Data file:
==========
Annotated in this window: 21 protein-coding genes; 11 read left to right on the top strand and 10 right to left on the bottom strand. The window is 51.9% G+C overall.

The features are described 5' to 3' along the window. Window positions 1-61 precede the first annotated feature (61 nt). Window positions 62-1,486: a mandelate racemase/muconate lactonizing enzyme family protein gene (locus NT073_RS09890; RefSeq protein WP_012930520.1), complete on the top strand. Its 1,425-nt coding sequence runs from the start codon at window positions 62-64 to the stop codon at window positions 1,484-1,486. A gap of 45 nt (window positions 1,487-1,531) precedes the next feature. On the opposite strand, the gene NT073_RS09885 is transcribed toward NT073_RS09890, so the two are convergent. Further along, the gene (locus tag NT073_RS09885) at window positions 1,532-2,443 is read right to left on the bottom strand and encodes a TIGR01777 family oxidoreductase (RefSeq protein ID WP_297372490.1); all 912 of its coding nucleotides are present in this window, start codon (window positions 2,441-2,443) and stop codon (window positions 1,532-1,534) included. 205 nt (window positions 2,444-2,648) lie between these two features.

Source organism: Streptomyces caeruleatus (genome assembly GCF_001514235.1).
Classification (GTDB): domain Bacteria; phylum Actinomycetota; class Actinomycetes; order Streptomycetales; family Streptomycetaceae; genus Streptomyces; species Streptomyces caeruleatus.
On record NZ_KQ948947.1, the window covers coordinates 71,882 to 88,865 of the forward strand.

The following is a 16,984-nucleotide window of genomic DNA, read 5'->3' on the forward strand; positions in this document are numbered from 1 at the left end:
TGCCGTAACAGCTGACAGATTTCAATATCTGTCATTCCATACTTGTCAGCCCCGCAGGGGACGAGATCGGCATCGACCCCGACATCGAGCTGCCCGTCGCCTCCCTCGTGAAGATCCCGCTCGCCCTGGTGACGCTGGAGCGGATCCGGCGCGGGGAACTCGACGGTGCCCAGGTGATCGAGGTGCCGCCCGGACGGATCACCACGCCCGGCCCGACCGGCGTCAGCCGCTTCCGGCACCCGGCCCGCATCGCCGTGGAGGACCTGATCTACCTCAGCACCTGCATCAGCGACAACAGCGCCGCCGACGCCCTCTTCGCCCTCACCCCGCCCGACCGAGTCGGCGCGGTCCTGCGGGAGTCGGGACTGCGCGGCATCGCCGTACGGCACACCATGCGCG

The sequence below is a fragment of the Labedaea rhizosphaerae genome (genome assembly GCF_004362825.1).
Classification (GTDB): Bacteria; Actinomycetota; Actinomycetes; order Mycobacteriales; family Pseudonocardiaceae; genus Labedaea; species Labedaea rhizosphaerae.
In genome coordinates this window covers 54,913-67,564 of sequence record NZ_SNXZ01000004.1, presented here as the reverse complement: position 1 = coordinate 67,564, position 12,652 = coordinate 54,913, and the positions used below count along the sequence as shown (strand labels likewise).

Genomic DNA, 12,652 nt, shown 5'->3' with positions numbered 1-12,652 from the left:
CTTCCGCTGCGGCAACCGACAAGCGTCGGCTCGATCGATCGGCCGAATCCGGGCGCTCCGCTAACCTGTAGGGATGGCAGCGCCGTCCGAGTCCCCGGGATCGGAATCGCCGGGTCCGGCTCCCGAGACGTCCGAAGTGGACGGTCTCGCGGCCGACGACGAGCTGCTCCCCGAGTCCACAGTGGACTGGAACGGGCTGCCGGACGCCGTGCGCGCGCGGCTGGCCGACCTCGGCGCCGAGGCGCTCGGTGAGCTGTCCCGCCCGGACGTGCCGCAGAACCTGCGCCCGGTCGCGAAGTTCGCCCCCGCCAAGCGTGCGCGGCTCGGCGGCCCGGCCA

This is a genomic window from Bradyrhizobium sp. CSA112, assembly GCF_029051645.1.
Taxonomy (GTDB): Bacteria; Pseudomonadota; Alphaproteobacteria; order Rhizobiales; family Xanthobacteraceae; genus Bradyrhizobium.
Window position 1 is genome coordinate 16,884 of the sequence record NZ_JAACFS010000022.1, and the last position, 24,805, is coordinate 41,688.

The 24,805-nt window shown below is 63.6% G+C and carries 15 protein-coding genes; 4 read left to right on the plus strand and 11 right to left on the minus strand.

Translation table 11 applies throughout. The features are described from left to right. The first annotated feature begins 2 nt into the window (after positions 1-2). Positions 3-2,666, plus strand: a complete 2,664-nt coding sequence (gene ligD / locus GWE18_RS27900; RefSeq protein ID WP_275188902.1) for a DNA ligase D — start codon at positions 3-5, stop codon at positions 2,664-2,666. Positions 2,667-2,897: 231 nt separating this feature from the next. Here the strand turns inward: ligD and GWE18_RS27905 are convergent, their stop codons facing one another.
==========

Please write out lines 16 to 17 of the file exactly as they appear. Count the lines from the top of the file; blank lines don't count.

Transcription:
The 24,805-nt window shown below is 63.6% G+C and carries 15 protein-coding genes; 4 read left to right on the plus strand and 11 right to left on the minus strand.

Translation table 11 applies throughout. The features are described from left to right. The first annotated feature begins 2 nt into the window (after positions 1-2). Positions 3-2,666, plus strand: a complete 2,664-nt coding sequence (gene ligD / locus GWE18_RS27900; RefSeq protein ID WP_275188902.1) for a DNA ligase D — start codon at positions 3-5, stop codon at positions 2,664-2,666. Positions 2,667-2,897: 231 nt separating this feature from the next. Here the strand turns inward: ligD and GWE18_RS27905 are convergent, their stop codons facing one another.